Then Sparky’s head emerged slowly from his shell.

He was a box turtle which meant he could seal himself inside his shell.  To me, he was more advanced, an improvement on the ones the dudes and I caught down by the pond.  I made the dudes well aware that painted turtles were subpar, unworthy of a serious collector.

After awhile, I gathered the rest, which were said to know kung fu although they could barely stand on their own. Even then it took forever to balance them in the right ninja pose.

The shells, you see, made them back heavy.

And despite all evidence a turtle is not bipedal.

They had stats and descriptions. They came with their own names. They had loads of weapons, their own cartoon, their own movie, and me and the dudes would bike to the arcade to play their video game.

We said it fucking rocked.  It was fucking rad.  Fucking check this, dude.

Fuck.  Ing.  Tits.

Fuck was a word we just learned to say.

Then Sparky was given away and the others–the ones without katanas and nunchucks–were thrown into a British Knights box and crammed in the back of the linen closet.

Porcelain amputations, wooden decapitations

Mount Saint Helens’ perfectly formed, hard shell returning to ash

That which cannot be withdrawn


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Mark Rapacz is a writer and some-time editor from Minnesota. The last time he was gainfully employed he was living in his parents’ basement, waking early each morning to try to eradicate the 50 different species of mosquita residing in the many marshes and wetlands around his hometown. After three long seasons of filling hoppers rigged to the side of a crop-duster chopper and tromping waist-deep through sedge, muck, and razor grass, he left for Korea to teach. He found his life in Korea too filled with the boozes of bad bars and the snot of sick school children to remain, so he went home, vowing never to return. He did so twice more. Once for a girl who needed to see the world, and then again for a wife who hadn’t gotten enough of it. In between his Korea years, Rapacz worked steadily at jobs that never paid enough, complained often, drank too much beer, watched too much television, set aside too many good books, spent too much time in cities, and tried his best to write something that made sense to somebody. Currently, he does all the aforementioned, but he is back in Minnesota, ever-fearing the tenacious mosquita of the marshes, but now before his hand slaps down, smearing blood, he first says to each and every one of them bloodsuckers, “There’s another side to this here land.” He doesn’t plan on doing things any different for a long time.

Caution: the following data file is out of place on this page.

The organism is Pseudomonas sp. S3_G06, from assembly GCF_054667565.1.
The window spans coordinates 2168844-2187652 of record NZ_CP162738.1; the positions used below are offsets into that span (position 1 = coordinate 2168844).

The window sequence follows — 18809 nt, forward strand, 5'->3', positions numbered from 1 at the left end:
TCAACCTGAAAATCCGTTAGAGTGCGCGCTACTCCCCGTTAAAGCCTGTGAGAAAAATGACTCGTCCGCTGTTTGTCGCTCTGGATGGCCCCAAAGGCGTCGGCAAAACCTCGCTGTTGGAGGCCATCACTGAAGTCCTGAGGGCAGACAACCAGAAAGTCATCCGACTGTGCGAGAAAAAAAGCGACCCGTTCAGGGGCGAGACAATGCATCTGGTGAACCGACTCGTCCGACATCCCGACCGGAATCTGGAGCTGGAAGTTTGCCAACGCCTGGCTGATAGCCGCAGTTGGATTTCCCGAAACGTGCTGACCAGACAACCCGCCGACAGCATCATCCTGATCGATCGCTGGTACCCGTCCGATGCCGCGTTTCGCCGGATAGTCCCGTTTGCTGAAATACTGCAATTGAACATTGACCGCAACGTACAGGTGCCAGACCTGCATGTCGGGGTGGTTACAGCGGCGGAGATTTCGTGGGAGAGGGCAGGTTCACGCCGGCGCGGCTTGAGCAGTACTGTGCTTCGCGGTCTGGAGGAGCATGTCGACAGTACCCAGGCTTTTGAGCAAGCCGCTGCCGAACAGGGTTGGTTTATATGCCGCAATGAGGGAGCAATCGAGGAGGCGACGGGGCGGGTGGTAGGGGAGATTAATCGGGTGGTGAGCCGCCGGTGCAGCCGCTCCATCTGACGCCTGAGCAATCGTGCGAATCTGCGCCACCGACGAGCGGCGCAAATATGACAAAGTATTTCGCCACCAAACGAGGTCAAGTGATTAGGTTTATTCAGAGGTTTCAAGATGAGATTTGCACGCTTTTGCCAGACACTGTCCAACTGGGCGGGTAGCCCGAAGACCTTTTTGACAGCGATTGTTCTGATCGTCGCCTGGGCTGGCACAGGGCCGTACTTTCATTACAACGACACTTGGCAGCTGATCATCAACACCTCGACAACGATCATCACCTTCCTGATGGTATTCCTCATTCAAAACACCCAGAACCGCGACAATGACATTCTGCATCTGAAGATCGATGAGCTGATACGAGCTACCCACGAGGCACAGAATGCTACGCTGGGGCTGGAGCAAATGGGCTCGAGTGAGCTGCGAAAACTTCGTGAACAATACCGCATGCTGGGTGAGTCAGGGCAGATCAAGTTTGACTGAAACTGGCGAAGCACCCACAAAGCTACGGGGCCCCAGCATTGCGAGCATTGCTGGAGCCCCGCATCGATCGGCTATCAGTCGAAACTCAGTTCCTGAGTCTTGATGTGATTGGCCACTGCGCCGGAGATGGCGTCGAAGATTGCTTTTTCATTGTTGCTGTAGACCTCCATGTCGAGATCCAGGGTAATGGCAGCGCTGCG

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Christopher Coffey makes his home in Minneapolis, Minnesota. A longtime resident of the Midwest, Christopher graduated with a degree in art from St. Olaf College. That was a long time ago he hasn’t come too far since then. He hopes to grow up some day and become a real person with a webpage. But for now he mostly wishes he was anything that he is not.